Volunteers struggle to clean up arboretum Determined workers lack money

July 20, 1993|By Katherine Richards | Katherine Richards,Staff Writer

Tom Ford spent Saturday morning hacking at a tangle of juniper that had taken over a planting at Greenway Gardens TC Environmental Center near Westminster.

"We might still have hope of finding the Buddha," he said.

Mr. Ford, an agriculture adviser at the Cooperative Extension Service, was not seeking spiritual enlightenment. He was merely trying to rescue some valuable cypress plants that had been overrun by the spreading juniper.

But he also was hoping that a statue of Buddha, which had also been overgrown after Greenway Gardens was closed three years ago, might be uncovered when the juniper was pruned.

Buddha could not be found, but other things turned up as 22 people turned out Saturday for the first volunteer workday sponsored by Friends of Greenway Gardens, or FOGG.

Greenway Gardens is a 27-acre arboretum along Morgan Run, on Nicodemus Road between Routes 32 and 97. The state bought it recently and leased it to Carroll County.

The arboretum operated as a private business for 18 years before it was closed three years ago.

About 18,000 people visited the gardens in its last year of operation, said Steve Bogash, horticulturist and founder of FOGG.

Since the park has been left unattended, grass and weeds have pushed through gazebo floors. Weeds and branches choke a pathway through a perennial collection. Parts of some greenhouses' frameworks sag ominously.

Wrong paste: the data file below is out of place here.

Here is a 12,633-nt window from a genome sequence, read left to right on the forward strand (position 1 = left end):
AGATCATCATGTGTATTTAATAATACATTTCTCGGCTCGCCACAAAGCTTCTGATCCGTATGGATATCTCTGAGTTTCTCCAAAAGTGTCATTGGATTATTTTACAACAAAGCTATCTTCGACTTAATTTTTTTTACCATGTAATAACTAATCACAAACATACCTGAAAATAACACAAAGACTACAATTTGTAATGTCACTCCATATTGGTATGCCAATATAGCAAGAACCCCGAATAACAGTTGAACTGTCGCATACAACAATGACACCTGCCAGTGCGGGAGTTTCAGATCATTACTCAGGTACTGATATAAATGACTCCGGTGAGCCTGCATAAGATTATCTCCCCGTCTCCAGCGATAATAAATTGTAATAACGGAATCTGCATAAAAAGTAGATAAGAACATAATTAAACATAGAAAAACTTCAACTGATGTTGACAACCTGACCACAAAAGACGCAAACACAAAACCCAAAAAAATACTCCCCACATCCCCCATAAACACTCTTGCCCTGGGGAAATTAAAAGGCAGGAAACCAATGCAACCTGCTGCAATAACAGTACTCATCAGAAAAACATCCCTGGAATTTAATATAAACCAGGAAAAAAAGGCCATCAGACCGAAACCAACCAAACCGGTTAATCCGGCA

The park has developed a serious bagworm problem, Mr. Bogash said, and many plantings have been overgrown.

"The collection was going downhill rapidly," he said.

The workday represented a "serious Band-aid or tourniquet approach" to preserving the collection, he said.

Several horticulturists walked the property last Thursday, to establish priorities for the volunteers who came to prune, weed and mow.

Volunteer Barbara Mummert, of Finksburg, said Saturday she just picked an overgrown patch and started weeding. She said she had taken a landscape class from Mr. Bogash through the Carroll County Extension office, and, "I thought maybe I could learn something else while I'm out here working."

Members of Cub Scout Pack 150, Den 5, of Gamber, turned out to weed and carry trash as part of their work toward a World Conservation patch.

Lynn Haina, of Westminster, was on hand to record volunteers' names and hours, but soon put on gloves and started weeding.

"If somebody doesn't do something soon," she said, "we're going to lose it, and that would be a shame."

Mr. Bogash said the park is officially an environmental center, and includes natural areas. But he added, "It was an arboretum first, and it's going to stay an arboretum."

He said the gardens would eventually house demonstration projects on topics such as gardening with fewer chemical pesticides.

The grounds will include demonstration gardens where home gardeners can get ideas. For instance, he said, there might be a model townhouse garden and a model single-family home garden.

"We want this place to relate directly to people's home experiences," he said.

Mr. Bogash said the 53-member FOGG "has no treasury" at the moment.

He has estimated that the group must raise $150,000 to $200,000 to hire the staff necessary to open the gardens to the public.

FOGG representatives will meet with county recreation and parks director Richard J. Soisson to discuss organizing as a recreation council, he said. Recreation council status would provide an organizational framework for the group and give it access to liability insurance, he said.

Greenway Gardens is still a long way from being open to the public, Mr. Bogash said, although there may be an open day this year to introduce the public to the park's facilities.

Meanwhile, he said, the work will continue.

"An arboretum is never finished," Mr. Bogash said.

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